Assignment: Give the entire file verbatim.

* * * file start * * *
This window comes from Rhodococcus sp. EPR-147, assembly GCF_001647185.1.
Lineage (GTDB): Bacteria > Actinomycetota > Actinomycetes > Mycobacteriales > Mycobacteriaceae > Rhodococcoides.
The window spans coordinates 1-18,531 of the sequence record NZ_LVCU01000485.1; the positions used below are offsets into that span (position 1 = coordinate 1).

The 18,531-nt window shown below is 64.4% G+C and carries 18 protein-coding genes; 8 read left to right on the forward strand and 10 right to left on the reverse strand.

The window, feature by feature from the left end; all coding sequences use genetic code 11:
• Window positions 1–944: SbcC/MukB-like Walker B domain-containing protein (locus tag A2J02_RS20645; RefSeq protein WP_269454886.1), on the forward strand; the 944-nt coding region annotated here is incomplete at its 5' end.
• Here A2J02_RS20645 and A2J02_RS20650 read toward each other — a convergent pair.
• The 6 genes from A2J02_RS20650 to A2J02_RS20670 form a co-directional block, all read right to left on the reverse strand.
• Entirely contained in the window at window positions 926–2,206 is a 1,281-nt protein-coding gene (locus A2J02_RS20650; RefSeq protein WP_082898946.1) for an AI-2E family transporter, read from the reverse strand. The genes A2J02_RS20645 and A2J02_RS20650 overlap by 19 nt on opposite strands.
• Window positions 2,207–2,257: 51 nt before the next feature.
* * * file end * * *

This window comes from Rhodococcus sp. EPR-147, assembly GCF_001647185.1.
Lineage (GTDB): Bacteria > Actinomycetota > Actinomycetes > Mycobacteriales > Mycobacteriaceae > Rhodococcoides.
The window spans coordinates 1-18,531 of the sequence record NZ_LVCU01000485.1; the positions used below are offsets into that span (position 1 = coordinate 1).

The 18,531-nt window shown below is 64.4% G+C and carries 18 protein-coding genes; 8 read left to right on the forward strand and 10 right to left on the reverse strand.

The window, feature by feature from the left end; all coding sequences use genetic code 11:
• Window positions 1–944: SbcC/MukB-like Walker B domain-containing protein (locus tag A2J02_RS20645; RefSeq protein WP_269454886.1), on the forward strand; the 944-nt coding region annotated here is incomplete at its 5' end.
• Here A2J02_RS20645 and A2J02_RS20650 read toward each other — a convergent pair.
• The 6 genes from A2J02_RS20650 to A2J02_RS20670 form a co-directional block, all read right to left on the reverse strand.
• Entirely contained in the window at window positions 926–2,206 is a 1,281-nt protein-coding gene (locus A2J02_RS20650; RefSeq protein WP_082898946.1) for an AI-2E family transporter, read from the reverse strand. The genes A2J02_RS20645 and A2J02_RS20650 overlap by 19 nt on opposite strands.
• Window positions 2,207–2,257: 51 nt before the next feature.